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In Greenville, the university more than doubled in size within two years and started its own radio station, film department, and art gallery—the latter of which eventually became one of the largest collections of religious art in the Western Hemisphere.
engaged in a controversy about the propriety of theological conservatives cooperating with theological liberals to support evangelistic campaigns, a controversy that widened an already growing rift between separatist fundamentalists and other evangelicals.
In the same year, the college also ended participation in intercollegiate sports.
Nevertheless, Jones's move to Cleveland proved extraordinarily advantageous.
The site consistently attracts visitors with the monthly folklife festival and concert series.
Traditional arts, folklife and living history demonstrations include milling, blacksmithing, cotton ginning, moonshining, spinning, weaving, bee-keeping, metalsmithing, quilting, woodcarving, flintknapping, chair caning, open hearth cooking and more.
Enrollment quickly rebounded, and by 1970, there were 3300 students, approximately 60% more than in 1958.
Recently installed over Hagood Creek was the 64 ft.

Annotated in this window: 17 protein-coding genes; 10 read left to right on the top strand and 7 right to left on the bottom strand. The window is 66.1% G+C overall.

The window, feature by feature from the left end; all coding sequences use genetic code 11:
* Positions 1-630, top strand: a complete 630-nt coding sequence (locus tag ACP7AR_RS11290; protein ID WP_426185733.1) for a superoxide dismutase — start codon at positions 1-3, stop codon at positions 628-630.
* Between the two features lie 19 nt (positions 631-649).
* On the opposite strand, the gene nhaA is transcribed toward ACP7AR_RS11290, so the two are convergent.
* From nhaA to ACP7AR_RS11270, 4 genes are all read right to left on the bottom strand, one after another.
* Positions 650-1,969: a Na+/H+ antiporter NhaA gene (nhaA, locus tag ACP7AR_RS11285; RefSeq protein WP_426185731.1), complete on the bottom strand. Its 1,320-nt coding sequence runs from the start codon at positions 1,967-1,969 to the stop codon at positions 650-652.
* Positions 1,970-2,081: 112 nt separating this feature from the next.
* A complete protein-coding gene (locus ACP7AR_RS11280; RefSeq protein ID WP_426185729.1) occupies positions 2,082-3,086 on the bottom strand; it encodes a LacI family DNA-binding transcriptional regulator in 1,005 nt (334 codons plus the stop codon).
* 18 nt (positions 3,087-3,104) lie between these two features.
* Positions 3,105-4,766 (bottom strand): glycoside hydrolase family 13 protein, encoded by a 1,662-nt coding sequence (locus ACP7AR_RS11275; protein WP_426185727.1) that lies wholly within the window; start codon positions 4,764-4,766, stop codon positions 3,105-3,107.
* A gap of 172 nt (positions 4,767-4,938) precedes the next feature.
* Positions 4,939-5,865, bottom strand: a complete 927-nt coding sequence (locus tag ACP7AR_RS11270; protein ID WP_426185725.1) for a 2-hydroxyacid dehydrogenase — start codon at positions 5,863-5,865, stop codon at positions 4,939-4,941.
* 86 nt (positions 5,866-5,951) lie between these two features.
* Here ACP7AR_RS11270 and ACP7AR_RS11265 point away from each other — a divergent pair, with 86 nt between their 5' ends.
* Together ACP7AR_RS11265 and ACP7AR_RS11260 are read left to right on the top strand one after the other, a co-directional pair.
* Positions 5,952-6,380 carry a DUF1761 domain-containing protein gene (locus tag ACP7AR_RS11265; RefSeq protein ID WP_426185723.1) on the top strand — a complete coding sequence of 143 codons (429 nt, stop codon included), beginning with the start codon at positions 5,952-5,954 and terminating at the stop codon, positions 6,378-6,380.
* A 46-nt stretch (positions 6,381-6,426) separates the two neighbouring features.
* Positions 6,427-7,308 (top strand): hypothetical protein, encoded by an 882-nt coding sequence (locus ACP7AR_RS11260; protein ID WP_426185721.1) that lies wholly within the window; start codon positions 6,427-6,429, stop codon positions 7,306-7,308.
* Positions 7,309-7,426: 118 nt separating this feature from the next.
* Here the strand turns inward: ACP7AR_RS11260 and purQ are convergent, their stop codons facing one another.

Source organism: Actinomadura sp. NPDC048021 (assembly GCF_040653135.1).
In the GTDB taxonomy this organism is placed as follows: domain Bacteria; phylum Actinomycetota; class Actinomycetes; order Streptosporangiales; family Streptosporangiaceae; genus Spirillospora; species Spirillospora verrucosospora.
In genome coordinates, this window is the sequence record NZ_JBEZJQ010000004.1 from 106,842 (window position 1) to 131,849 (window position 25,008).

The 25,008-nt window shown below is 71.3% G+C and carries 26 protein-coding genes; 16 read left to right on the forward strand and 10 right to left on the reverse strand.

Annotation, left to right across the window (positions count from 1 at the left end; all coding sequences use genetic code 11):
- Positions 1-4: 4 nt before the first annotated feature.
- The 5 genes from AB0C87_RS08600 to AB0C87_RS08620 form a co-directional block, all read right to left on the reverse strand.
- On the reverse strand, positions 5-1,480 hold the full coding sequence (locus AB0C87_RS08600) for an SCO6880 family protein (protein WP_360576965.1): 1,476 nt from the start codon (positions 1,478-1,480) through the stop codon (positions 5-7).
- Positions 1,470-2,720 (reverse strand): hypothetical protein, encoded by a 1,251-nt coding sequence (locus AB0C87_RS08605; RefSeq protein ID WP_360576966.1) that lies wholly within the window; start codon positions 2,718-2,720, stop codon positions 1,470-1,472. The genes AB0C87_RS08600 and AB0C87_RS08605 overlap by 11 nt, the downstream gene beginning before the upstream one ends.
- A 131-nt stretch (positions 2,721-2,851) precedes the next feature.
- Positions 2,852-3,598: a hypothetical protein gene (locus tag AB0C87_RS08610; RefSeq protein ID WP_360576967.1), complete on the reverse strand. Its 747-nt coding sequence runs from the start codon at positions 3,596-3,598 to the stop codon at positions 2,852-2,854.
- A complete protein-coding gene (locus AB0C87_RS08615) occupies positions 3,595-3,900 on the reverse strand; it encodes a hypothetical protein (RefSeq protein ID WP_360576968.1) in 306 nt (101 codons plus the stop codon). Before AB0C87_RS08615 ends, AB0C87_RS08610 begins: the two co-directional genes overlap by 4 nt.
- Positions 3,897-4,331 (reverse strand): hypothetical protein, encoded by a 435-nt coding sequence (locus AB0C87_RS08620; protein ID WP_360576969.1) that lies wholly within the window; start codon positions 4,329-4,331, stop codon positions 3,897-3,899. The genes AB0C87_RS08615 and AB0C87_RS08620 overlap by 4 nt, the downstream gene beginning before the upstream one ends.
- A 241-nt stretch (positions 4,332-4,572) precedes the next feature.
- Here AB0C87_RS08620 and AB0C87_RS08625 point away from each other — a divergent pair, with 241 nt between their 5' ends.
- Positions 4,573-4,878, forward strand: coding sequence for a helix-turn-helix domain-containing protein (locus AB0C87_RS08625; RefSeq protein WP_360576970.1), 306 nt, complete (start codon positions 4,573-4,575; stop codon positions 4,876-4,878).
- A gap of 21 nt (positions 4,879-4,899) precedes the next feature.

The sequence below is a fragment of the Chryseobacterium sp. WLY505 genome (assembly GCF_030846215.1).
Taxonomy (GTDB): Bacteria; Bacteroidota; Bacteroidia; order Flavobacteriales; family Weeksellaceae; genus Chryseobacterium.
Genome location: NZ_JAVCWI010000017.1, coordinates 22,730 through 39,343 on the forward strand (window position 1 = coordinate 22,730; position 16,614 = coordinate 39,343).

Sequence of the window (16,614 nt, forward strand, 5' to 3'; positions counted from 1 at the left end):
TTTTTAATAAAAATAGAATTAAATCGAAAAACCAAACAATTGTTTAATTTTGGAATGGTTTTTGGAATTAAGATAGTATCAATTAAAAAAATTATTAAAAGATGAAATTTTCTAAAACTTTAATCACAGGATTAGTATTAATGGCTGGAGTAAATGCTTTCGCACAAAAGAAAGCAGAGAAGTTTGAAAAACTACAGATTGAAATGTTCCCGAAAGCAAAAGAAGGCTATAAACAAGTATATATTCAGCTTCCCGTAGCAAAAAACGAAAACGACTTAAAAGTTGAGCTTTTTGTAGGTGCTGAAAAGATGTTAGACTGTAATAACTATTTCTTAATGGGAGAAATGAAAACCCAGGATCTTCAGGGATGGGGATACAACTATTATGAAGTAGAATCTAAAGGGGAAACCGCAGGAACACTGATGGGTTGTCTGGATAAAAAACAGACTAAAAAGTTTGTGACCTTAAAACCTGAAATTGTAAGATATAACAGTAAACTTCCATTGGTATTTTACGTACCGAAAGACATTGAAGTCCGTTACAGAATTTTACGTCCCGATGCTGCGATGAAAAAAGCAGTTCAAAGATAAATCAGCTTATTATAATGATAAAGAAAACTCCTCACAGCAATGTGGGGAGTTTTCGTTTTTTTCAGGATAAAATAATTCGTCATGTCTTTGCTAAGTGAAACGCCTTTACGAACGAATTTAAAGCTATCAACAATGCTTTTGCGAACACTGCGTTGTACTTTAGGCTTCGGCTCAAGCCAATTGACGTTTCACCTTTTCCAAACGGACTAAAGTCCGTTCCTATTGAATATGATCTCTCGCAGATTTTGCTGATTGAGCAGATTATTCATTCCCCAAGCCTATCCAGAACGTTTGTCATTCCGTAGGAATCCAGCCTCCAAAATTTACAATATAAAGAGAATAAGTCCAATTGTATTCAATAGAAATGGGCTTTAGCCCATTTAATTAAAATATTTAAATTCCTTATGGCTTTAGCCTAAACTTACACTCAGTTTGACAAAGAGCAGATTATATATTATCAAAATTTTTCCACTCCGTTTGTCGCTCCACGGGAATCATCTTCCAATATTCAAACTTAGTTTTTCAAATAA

Prater’s Creek Bridge, originally a WPA era steel bridge project.
In 1971, Bob Jones III became president at age 32, though his father, with the title of Chancellor, continued to exercise considerable administrative authority into the late 1990s.
In December 2011, in response to accusations of mishandling of student reports of sexual abuse (most of which had occurred in their home churches when the students were minors) and a concurrent reporting issue at a church pastored by a university board member, Released in December 2014, the GRACE report suggested that BJU had discouraged students from reporting past sexual abuse, and though the University declined to implement many of the report's recommendations, President Steve Pettit formally apologized "to those who felt they did not receive from us genuine love, compassion, understanding, and support after suffering sexual abuse or assault." It is common for retiring professors to have served the university for thirty, forty, and even occasionally, fifty years, a circumstance that has contributed to the stability and conservatism of an institution of higher learning that has virtually no endowment and at which faculty salaries are "sacrificial".